First of all, the title Pathan. Pakhtun pseudo-historians claim that the word derives from bataan, which in Arabic denotes rudder and was given to the (fictitious) Qais Abdur Rashid when he converted to Islam. Be it known that the Pakhtuns never called themselves Pathans; that this was a Punjabi and central Indian mispronunciation of Pakhtana, the singular for Pakhtun. That having been decided, we can now reach back into history.
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The Lonely Line

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When they laid it back in 1916, British railway engineers called it ‘The Lonely Line.’ The reason was the immense distances between stations. Whereas elsewhere in India stations were sometimes as close as ten kilometres, here one could travel ten times as much before making a railway station. In between there stretched a desert of rock, wind-sculpted sand dunes and sere grass. However, the official title for this line was Nushki Extension Railway or NWR.

Salman Rashid
The abandoned station of Alam Reg. Forlorn and forgotten

From Quetta via Spezand, the line winds through the low, bleak hills of Nushki to descend into the desert beyond. Then there is one great wilderness interspersed with a few dusty little towns all the way to the border village of Koh e Taftan. Beyond, the line runs another hundred and fourteen kilometres across Iranian territory to its terminus at Zahedan.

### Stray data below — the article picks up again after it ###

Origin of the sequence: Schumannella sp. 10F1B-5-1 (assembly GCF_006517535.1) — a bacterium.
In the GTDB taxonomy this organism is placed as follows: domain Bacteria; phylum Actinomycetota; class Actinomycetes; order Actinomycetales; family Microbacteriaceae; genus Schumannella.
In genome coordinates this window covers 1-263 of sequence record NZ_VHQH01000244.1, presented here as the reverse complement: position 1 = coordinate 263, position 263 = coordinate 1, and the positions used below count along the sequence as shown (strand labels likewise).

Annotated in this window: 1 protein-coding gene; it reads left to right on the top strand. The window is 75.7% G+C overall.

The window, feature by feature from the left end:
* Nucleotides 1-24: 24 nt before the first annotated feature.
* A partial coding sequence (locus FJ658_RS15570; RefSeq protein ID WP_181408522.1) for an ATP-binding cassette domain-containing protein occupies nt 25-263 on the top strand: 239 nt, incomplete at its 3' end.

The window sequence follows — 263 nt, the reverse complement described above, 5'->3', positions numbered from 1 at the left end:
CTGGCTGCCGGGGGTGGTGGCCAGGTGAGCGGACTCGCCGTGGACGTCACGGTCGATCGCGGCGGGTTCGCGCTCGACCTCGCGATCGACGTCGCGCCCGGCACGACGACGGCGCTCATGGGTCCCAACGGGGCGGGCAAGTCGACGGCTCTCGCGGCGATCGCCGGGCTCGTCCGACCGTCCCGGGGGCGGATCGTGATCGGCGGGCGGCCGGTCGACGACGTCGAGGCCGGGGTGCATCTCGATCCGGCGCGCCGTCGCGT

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Mazar-e-Nikodar

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The case of Mazar-e-Nikodar is complicated. Some historians were fooled by the architectural style of the tombs and assigned them a date as early as the 2nd or 3rd century CE. Such a deduction would now be easily acceptable when the only dating element contained in the terracotta decorative tablets has been vandalised. But I am surprised at how all previous investigators missed the one tablet that now exists only as a picture in my custody. This tablet gave these mysterious tombs the unmistakable date of the late 16th century. But now with it gone, investigators can drum up whatever conclusions they want.

Like all other tablets showing animal and human forms, this crucial tablet was also rather crudely rendered. But even in that crudity, it depicted a scene that could not be mistaken for anything else: it showed a man with a long-barrelled jazail in pursuit of three fleeing ibex. Such a rifle as our man carried on this lost tablet was not known in this part of the world before the late 16th century. The other thing this tablet showed, was that those who built and embellished these tombs were not local people but came from a hill country: because the ibex lives in arid highlands, not in flat deserts.